JP On Gaming

Thursday, January 3, 2019

[Rant] Wherein JP admits he's an a-hole

Last year, I began a collaboration with someone for a project. He is an artist whose works I've used before, and someone I like: he's a decent guy and a good artist. He has his art genre and is very good at it. He's an artist, I'm a writer...

The project was a D&D adventure that featured iconic monsters. Monsters I had not used up to now, and that I could not see myself using very much in the future. To add to that, I was in something of a funk at the time: I had many on-going projects but no direction, and no real inspiration to finish any of them.

The project seemed like a good idea: a few dungeons, a few traps, iconic monsters, and a good artist to help the illustration. He had an outline that was basic, but that could be expanded into something tangible. I found myself liking the idea and thinking this might pull me out of my funk.

"Bah! Might as well do it, could be fun," I thought to myself. So we talked some more, I expanded his outline, we signed some paperwork for compensation, and off I went. I blasted the first dungeon really fast, then completed the rest of the adventure ahead of time.

Finally, I got my first draft complete. It was not perfect, far from it, but all the ideas were there: basic formatting, with all the stat blocks. It needed work, that's why it is a first draft. It was filled with comments pointing out cool elements he might draw, stuff he might sell later as stock art. Remember when I said "iconic monsters"? Stock art, especially good stock art for iconic monsters is always in demand.

That's when I discovered my partner did not have access to MS-Word, that he wanted txt files. I was miffed because formatting is one of the things that takes longest to do, particularly stat blocks. I was greatly annoyed and broke one of my rules: never answer an IM while hot. Of course, the conversation got heated. For no reason really, I could have prevented this argument by following my own simple rule.

I did a few digs at Mac users... Which like every Mac users, he did not like... (yes that was another Mac dig there). I'm proud to say I own no Apple products!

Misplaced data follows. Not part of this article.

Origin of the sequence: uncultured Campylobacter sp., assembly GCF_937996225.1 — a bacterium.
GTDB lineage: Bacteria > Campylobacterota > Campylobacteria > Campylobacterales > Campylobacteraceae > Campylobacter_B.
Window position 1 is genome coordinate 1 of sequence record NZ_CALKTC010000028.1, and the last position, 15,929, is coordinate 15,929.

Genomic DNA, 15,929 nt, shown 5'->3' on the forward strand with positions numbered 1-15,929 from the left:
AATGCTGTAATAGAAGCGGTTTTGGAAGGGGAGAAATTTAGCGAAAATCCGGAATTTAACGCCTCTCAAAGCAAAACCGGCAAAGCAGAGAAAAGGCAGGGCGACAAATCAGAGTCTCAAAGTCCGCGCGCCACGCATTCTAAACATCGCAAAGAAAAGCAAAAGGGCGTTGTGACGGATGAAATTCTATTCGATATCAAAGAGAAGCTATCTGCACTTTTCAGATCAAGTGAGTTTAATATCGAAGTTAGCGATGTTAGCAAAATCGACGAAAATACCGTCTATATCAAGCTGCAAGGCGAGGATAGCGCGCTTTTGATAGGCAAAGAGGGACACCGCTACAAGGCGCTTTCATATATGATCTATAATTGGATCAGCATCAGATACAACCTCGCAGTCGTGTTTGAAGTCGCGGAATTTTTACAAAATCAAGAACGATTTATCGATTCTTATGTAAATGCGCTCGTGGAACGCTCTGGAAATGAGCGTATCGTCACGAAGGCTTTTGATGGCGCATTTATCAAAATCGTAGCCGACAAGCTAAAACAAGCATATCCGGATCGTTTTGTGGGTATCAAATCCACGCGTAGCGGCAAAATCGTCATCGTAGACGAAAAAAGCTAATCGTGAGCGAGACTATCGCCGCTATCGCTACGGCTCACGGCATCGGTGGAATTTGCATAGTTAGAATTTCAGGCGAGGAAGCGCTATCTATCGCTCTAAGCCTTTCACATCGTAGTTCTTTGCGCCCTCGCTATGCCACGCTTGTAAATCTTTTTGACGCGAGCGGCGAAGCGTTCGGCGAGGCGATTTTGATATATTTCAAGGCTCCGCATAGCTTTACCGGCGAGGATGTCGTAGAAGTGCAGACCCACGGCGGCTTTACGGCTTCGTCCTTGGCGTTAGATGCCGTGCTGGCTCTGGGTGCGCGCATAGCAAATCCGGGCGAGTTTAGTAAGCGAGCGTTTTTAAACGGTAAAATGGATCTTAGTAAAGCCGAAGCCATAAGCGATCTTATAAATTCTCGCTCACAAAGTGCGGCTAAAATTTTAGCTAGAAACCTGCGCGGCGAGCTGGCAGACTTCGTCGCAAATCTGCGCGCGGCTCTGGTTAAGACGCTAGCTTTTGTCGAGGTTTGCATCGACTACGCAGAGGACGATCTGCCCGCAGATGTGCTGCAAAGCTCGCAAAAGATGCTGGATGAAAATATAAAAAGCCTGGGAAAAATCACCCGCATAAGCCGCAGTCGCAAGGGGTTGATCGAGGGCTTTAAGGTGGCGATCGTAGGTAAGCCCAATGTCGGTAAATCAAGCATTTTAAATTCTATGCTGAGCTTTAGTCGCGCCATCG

Later, after much more work than I wanted to do, I put his comments and edits into the working document. First semi-editing run done. I tightened, cleaned up a few things, clarified a few things I thought felt wonky.

For the second draft, I went to a more universal format: PDF. During the clean-up, new mistakes crept in. Nothing bad, but they were there nonetheless. He became furious and I did not like his tone, and told him as much. Dumb-ass me. That's the second time I violated my rule.

This morning, when I got an email from him stating his grievances, I did not respond. I mean, I was working, but I could've taken a minute or two to tell him something along the line of "we'll talk tonight, I'm at work." But now I decided to follow the rule.

So he called off the project later in the afternoon. He stated his reasons for pulling out, and while I disagree with most of them, I can see how he would see things that way.

Yup, he had legitimate reasons for calling me an a-hole!

But in this whole thing, what did we learn?

- The rule about not replying when angry is there for a reason. For a good reason. So follow it, dummy!

- Email and IM are bad ways of communicating during disagreements. Conversations should happen face to face or at least with a camera (skype, hangout or even a Facebook conference). Such a call would've addressed his points and a lot would've been fixed.

- I come off as an a-hole on email and IM, even when I don't plan to. English speakers, when dealing with someone who is a native French-speaker and we use short sentences, it is not because we are angry or annoyed at you; it is because we want to make sure you cannot gather any secondary meaning to what we say. Language of diplomacy, see?

- I have an adventure in need of a final round of editing and art. I may offer it as a "Pay What You Want" on DM's Guild... I will pick it up later, just keep it on a back burner for now.

There you go, I was an a-hole.

Not really on purpose, but I was still an a-hole.

1 comment:

  1. Well, in defense of the original issue: a very good rule is "Never do a project in TXT format." It is unprofessional, and there are plenty of Mac/Windows cross-compatible platforms out there you can utilize, conversions, etc. Heated conversations are never good, but I stop a business prospect cold if it isn't able to handle minimum software requirements. Ask an artist if he'd tolerate working in Paint and maybe he'll understand the comparison?